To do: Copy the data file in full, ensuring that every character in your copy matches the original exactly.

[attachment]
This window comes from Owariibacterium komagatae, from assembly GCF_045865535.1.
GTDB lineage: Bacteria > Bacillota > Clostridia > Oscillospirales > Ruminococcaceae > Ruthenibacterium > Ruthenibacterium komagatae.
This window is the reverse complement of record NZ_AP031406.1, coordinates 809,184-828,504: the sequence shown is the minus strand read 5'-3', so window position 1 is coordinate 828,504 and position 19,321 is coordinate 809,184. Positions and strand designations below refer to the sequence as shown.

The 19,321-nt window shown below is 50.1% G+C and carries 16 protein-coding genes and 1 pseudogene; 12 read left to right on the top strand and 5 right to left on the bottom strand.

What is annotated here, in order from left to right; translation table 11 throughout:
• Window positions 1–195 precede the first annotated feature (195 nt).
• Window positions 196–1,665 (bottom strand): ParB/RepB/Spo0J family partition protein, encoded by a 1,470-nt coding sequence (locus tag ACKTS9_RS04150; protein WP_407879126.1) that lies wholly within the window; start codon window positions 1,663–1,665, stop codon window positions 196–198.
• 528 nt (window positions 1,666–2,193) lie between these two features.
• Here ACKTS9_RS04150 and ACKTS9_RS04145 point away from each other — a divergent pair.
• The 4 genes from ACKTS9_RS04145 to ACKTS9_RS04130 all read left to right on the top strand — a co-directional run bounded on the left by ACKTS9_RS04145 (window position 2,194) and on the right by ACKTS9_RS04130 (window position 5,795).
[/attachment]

This window comes from Owariibacterium komagatae, from assembly GCF_045865535.1.
GTDB lineage: Bacteria > Bacillota > Clostridia > Oscillospirales > Ruminococcaceae > Ruthenibacterium > Ruthenibacterium komagatae.
This window is the reverse complement of record NZ_AP031406.1, coordinates 809,184-828,504: the sequence shown is the minus strand read 5'-3', so window position 1 is coordinate 828,504 and position 19,321 is coordinate 809,184. Positions and strand designations below refer to the sequence as shown.

The 19,321-nt window shown below is 50.1% G+C and carries 16 protein-coding genes and 1 pseudogene; 12 read left to right on the top strand and 5 right to left on the bottom strand.

What is annotated here, in order from left to right; translation table 11 throughout:
• Window positions 1–195 precede the first annotated feature (195 nt).
• Window positions 196–1,665 (bottom strand): ParB/RepB/Spo0J family partition protein, encoded by a 1,470-nt coding sequence (locus tag ACKTS9_RS04150; protein WP_407879126.1) that lies wholly within the window; start codon window positions 1,663–1,665, stop codon window positions 196–198.
• 528 nt (window positions 1,666–2,193) lie between these two features.
• Here ACKTS9_RS04150 and ACKTS9_RS04145 point away from each other — a divergent pair.
• The 4 genes from ACKTS9_RS04145 to ACKTS9_RS04130 all read left to right on the top strand — a co-directional run bounded on the left by ACKTS9_RS04145 (window position 2,194) and on the right by ACKTS9_RS04130 (window position 5,795).